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Reference Why is the Console Closing after I've included cin.get()?

I was utilizing std::cin.get()

#include<iostream>    

char decision = ' ';
bool wrong = true;

while (wrong){
    std::cout << "\n(I)nteractive or (B)atch Session?: ";

    if(std::cin){
        decision = std::cin.get();

    if(std::cin.eof())
        throw CustomException("Error occurred while reading input\n");
   }else{
        throw CustomException("Error occurred while reading input\n");
   }

   decision = std::tolower(decision);
   if (decision != 'i' && decision != 'b')
        std::cout << "\nPlease enter an 'I' or 'B'\n";
   else
        wrong = false;
}

I read basic_istream::sentry and std::cin::get.

I chose instead to use std::getline as the while loop is executing twice because the stream is not empty.

std::string line; std::getline(std::cin, line);

As the reference I posted above states within one of the answers, std::cin is utilized to read a character and std::cin::get is utilized to remove the newline \n.

char x; std::cin >> x; std::cin.get();

My question is why does std::cin leave a newline \n on the stream?

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1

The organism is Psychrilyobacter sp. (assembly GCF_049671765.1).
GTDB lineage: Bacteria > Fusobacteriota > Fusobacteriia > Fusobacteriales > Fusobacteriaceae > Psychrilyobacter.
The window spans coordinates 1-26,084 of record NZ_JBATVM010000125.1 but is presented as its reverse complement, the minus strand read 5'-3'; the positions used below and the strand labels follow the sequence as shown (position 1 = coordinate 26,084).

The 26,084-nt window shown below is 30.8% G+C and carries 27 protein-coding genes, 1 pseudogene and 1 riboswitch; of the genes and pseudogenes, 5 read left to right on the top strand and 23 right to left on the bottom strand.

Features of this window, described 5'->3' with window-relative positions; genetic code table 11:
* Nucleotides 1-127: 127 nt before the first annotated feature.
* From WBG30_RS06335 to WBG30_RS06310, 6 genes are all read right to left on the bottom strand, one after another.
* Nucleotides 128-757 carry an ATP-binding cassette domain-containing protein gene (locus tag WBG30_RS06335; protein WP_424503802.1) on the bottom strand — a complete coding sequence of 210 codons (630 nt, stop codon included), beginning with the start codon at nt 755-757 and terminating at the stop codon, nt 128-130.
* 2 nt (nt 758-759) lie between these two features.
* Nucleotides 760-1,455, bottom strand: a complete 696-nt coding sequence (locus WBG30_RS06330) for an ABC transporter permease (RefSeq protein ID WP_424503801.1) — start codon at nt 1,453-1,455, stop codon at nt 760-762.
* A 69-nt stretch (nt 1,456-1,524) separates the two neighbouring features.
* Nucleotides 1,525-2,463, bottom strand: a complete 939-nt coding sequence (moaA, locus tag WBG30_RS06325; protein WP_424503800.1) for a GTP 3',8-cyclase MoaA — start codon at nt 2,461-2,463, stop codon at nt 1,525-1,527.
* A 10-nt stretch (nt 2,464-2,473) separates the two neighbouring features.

Why read more than it has to? –  chris Apr 9 '13 at 14:50
    
In C++ I/O is abstract. There's no concept of a console, and all I/O goes through the same underlying code. If you were reading a file you would not expect I/O operations to be line based, you would expect I/O operation to read what they needed and no more. So the same is true of console I/O as well. –  john Apr 9 '13 at 14:54

2 Answers 2

up vote 0 down vote accepted

Because that's its default behavior, but you can change it. Try this:

#include<iostream>
using namespace std;

int main(int argc, char * argv[]) {
  char y, z;
  cin >> y;
  cin >> noskipws >> z;

  cout << "y->" << y << "<-" << endl;
  cout << "z->" << z << "<-" << endl;
}

Feeding it a file consisting of a single character and a newline ("a\n"), the output is:

y->a<-
z->
<-
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It's pretty simple. For example if you would like to write a file with stored names of cities when reading it you wouldn't want to read names with newline characters. Besides that '\n' is character as good as any other and by using cin you are just fetching one character so why should it skip over anything? In most use cases when reading char by char you don't want to skip any character because probably you want to parse it somehow, When reading string you don't care about white spaces and so on.

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